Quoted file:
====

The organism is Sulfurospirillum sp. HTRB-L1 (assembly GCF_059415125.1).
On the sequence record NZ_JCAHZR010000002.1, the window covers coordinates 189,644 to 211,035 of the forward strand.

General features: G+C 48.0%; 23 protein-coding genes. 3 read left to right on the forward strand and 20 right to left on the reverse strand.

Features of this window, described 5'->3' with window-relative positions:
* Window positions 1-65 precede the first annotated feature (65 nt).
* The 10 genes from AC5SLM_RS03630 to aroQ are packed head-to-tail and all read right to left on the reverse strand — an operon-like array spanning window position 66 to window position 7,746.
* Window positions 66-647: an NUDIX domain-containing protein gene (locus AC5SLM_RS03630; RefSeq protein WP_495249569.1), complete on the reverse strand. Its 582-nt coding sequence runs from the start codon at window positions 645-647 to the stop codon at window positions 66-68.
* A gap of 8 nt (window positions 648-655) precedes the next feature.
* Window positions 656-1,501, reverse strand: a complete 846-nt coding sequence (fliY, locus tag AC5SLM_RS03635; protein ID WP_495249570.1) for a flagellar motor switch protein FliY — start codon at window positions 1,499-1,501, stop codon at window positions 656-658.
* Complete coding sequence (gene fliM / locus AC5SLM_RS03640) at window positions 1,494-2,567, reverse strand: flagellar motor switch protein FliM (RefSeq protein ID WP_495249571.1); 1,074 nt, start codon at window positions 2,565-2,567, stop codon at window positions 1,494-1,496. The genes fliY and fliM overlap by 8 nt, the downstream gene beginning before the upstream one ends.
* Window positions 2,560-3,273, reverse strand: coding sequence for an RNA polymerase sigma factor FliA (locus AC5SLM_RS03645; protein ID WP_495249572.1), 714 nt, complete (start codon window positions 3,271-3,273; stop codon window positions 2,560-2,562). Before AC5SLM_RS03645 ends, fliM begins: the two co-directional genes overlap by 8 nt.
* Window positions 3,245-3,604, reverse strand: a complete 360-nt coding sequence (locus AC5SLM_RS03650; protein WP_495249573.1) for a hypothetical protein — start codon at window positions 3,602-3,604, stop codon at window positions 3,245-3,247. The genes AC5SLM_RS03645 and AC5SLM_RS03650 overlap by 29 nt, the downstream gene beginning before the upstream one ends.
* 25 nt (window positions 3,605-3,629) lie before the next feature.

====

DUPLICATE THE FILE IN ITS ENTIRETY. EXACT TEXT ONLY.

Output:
The organism is Sulfurospirillum sp. HTRB-L1 (assembly GCF_059415125.1).
On the sequence record NZ_JCAHZR010000002.1, the window covers coordinates 189,644 to 211,035 of the forward strand.

General features: G+C 48.0%; 23 protein-coding genes. 3 read left to right on the forward strand and 20 right to left on the reverse strand.

Features of this window, described 5'->3' with window-relative positions:
* Window positions 1-65 precede the first annotated feature (65 nt).
* The 10 genes from AC5SLM_RS03630 to aroQ are packed head-to-tail and all read right to left on the reverse strand — an operon-like array spanning window position 66 to window position 7,746.
* Window positions 66-647: an NUDIX domain-containing protein gene (locus AC5SLM_RS03630; RefSeq protein WP_495249569.1), complete on the reverse strand. Its 582-nt coding sequence runs from the start codon at window positions 645-647 to the stop codon at window positions 66-68.
* A gap of 8 nt (window positions 648-655) precedes the next feature.
* Window positions 656-1,501, reverse strand: a complete 846-nt coding sequence (fliY, locus tag AC5SLM_RS03635; protein ID WP_495249570.1) for a flagellar motor switch protein FliY — start codon at window positions 1,499-1,501, stop codon at window positions 656-658.
* Complete coding sequence (gene fliM / locus AC5SLM_RS03640) at window positions 1,494-2,567, reverse strand: flagellar motor switch protein FliM (RefSeq protein ID WP_495249571.1); 1,074 nt, start codon at window positions 2,565-2,567, stop codon at window positions 1,494-1,496. The genes fliY and fliM overlap by 8 nt, the downstream gene beginning before the upstream one ends.
* Window positions 2,560-3,273, reverse strand: coding sequence for an RNA polymerase sigma factor FliA (locus AC5SLM_RS03645; protein ID WP_495249572.1), 714 nt, complete (start codon window positions 3,271-3,273; stop codon window positions 2,560-2,562). Before AC5SLM_RS03645 ends, fliM begins: the two co-directional genes overlap by 8 nt.
* Window positions 3,245-3,604, reverse strand: a complete 360-nt coding sequence (locus AC5SLM_RS03650; protein WP_495249573.1) for a hypothetical protein — start codon at window positions 3,602-3,604, stop codon at window positions 3,245-3,247. The genes AC5SLM_RS03645 and AC5SLM_RS03650 overlap by 29 nt, the downstream gene beginning before the upstream one ends.
* 25 nt (window positions 3,605-3,629) lie before the next feature.